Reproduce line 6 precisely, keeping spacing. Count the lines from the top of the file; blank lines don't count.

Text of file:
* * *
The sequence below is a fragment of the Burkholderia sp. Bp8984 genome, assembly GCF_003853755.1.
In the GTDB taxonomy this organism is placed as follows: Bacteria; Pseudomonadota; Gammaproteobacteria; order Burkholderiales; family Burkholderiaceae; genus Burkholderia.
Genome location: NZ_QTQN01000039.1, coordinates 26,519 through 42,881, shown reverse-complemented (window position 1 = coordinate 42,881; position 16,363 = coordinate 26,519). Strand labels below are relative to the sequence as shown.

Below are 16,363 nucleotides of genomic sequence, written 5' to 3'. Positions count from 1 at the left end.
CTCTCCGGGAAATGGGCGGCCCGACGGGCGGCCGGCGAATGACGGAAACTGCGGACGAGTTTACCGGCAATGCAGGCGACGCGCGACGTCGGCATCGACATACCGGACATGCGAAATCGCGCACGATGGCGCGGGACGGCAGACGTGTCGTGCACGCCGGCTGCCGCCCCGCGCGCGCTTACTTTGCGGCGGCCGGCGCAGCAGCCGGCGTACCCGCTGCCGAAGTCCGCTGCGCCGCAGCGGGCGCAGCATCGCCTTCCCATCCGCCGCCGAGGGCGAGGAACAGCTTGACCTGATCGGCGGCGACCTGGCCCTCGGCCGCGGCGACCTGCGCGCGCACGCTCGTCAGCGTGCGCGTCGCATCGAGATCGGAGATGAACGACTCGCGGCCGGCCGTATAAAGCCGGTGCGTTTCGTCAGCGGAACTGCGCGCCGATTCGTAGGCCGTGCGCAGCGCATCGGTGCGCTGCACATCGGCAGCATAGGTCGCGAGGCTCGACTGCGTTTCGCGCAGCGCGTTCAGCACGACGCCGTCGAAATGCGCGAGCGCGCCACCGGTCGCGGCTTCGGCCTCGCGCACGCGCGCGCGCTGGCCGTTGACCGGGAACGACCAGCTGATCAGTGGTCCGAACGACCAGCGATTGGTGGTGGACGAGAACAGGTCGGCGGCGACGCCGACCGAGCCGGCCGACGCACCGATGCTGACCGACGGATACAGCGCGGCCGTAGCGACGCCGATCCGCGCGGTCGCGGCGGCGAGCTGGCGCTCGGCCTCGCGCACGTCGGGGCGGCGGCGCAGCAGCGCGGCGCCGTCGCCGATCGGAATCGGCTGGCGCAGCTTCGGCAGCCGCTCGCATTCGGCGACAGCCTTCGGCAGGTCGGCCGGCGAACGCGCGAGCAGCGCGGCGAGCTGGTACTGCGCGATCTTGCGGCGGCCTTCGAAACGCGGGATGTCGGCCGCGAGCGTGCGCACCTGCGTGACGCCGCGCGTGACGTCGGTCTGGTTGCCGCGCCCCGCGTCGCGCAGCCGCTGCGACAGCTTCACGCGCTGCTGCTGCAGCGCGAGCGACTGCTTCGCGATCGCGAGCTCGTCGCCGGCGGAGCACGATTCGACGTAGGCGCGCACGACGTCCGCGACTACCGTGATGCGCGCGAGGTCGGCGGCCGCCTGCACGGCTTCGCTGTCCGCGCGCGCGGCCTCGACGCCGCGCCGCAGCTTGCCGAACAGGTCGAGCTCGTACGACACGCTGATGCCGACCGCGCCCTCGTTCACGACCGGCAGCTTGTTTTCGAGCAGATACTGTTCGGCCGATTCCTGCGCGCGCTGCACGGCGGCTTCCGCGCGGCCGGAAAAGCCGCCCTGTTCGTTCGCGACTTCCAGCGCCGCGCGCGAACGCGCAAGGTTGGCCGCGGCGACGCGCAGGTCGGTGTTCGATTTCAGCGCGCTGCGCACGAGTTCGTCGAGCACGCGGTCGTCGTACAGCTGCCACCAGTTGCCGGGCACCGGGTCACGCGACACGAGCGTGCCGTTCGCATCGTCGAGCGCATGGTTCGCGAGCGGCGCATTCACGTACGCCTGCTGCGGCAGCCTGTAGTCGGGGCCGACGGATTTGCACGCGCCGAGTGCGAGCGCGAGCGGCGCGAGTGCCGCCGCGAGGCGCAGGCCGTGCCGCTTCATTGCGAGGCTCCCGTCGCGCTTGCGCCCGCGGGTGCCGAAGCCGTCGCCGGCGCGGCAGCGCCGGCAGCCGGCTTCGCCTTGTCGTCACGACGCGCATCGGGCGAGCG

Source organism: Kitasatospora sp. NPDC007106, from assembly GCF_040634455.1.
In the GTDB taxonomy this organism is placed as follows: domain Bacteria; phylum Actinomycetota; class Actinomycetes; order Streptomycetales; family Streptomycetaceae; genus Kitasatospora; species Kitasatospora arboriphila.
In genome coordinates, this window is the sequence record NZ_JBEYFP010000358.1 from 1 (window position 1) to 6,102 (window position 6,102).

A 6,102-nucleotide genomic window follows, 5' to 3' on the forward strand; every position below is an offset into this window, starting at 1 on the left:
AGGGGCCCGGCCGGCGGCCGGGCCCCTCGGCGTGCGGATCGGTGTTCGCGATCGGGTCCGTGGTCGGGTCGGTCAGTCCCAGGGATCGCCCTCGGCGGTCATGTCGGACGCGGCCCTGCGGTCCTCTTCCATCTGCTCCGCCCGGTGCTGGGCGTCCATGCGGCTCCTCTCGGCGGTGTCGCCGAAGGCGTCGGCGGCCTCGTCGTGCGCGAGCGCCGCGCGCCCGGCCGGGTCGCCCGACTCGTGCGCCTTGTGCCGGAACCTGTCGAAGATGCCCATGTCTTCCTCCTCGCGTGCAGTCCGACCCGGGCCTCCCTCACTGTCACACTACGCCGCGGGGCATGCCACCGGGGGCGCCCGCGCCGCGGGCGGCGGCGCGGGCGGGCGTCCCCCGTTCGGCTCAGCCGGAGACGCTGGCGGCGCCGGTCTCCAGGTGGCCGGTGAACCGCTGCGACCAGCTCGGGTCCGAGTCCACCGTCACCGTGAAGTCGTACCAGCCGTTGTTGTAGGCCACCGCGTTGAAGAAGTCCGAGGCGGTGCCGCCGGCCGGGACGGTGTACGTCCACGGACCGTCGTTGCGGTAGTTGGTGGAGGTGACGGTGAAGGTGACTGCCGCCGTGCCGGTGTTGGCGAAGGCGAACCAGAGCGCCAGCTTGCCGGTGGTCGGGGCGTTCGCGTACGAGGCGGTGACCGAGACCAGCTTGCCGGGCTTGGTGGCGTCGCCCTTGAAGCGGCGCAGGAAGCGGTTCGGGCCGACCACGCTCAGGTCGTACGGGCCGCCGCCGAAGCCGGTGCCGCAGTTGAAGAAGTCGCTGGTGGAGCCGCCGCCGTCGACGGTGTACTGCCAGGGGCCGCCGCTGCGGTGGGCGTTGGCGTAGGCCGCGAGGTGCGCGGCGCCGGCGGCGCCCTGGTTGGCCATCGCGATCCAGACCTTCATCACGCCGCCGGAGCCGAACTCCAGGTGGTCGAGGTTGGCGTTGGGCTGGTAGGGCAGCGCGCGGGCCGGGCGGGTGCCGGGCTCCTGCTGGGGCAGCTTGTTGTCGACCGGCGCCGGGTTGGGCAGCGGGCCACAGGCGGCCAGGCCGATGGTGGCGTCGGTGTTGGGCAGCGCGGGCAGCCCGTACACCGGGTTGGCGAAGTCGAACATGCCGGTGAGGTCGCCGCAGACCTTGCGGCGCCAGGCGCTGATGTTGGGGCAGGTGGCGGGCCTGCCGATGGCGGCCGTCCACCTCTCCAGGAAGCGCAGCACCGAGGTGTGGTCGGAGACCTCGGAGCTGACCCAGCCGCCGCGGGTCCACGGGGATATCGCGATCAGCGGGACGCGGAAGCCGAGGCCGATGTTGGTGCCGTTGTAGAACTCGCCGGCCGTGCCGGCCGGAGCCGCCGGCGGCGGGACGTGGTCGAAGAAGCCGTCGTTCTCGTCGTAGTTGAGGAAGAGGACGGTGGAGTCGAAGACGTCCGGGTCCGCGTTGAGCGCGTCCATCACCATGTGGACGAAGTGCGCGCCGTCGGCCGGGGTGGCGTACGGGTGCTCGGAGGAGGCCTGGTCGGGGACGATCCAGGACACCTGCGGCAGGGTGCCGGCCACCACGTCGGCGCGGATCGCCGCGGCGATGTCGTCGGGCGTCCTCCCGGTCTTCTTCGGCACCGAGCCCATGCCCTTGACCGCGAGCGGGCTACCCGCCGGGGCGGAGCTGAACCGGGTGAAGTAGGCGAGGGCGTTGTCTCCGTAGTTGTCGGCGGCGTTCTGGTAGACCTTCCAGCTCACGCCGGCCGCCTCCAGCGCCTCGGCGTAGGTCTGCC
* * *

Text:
Source organism: Kitasatospora sp. NPDC007106, from assembly GCF_040634455.1.